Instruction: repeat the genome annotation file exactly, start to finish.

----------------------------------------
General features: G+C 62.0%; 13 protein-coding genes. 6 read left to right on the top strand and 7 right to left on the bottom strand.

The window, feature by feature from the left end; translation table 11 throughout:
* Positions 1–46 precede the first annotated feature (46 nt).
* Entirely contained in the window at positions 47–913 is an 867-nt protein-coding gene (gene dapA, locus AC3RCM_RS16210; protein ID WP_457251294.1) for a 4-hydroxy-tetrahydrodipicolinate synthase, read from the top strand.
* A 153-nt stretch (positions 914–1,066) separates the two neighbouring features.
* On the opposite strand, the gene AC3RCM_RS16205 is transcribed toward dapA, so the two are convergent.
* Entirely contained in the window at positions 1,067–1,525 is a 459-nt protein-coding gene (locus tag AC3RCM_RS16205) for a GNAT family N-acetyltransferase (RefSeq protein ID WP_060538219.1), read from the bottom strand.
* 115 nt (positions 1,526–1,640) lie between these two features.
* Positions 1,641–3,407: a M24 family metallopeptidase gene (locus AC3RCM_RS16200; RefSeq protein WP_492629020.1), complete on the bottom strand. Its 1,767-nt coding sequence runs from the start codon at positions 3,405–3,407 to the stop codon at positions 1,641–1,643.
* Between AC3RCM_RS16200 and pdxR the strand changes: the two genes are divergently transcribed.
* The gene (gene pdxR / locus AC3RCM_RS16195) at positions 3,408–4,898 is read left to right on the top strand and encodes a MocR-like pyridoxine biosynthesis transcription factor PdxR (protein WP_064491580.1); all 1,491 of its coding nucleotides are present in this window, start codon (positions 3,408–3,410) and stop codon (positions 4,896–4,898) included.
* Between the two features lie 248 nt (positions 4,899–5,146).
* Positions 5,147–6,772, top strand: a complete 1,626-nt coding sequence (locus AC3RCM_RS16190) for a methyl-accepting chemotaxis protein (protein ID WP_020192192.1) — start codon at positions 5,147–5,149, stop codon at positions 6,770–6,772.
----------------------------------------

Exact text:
General features: G+C 62.0%; 13 protein-coding genes. 6 read left to right on the top strand and 7 right to left on the bottom strand.

The window, feature by feature from the left end; translation table 11 throughout:
* Positions 1–46 precede the first annotated feature (46 nt).
* Entirely contained in the window at positions 47–913 is an 867-nt protein-coding gene (gene dapA, locus AC3RCM_RS16210; protein ID WP_457251294.1) for a 4-hydroxy-tetrahydrodipicolinate synthase, read from the top strand.
* A 153-nt stretch (positions 914–1,066) separates the two neighbouring features.
* On the opposite strand, the gene AC3RCM_RS16205 is transcribed toward dapA, so the two are convergent.
* Entirely contained in the window at positions 1,067–1,525 is a 459-nt protein-coding gene (locus tag AC3RCM_RS16205) for a GNAT family N-acetyltransferase (RefSeq protein ID WP_060538219.1), read from the bottom strand.
* 115 nt (positions 1,526–1,640) lie between these two features.
* Positions 1,641–3,407: a M24 family metallopeptidase gene (locus AC3RCM_RS16200; RefSeq protein WP_492629020.1), complete on the bottom strand. Its 1,767-nt coding sequence runs from the start codon at positions 3,405–3,407 to the stop codon at positions 1,641–1,643.
* Between AC3RCM_RS16200 and pdxR the strand changes: the two genes are divergently transcribed.
* The gene (gene pdxR / locus AC3RCM_RS16195) at positions 3,408–4,898 is read left to right on the top strand and encodes a MocR-like pyridoxine biosynthesis transcription factor PdxR (protein WP_064491580.1); all 1,491 of its coding nucleotides are present in this window, start codon (positions 3,408–3,410) and stop codon (positions 4,896–4,898) included.
* Between the two features lie 248 nt (positions 4,899–5,146).
* Positions 5,147–6,772, top strand: a complete 1,626-nt coding sequence (locus AC3RCM_RS16190) for a methyl-accepting chemotaxis protein (protein ID WP_020192192.1) — start codon at positions 5,147–5,149, stop codon at positions 6,770–6,772.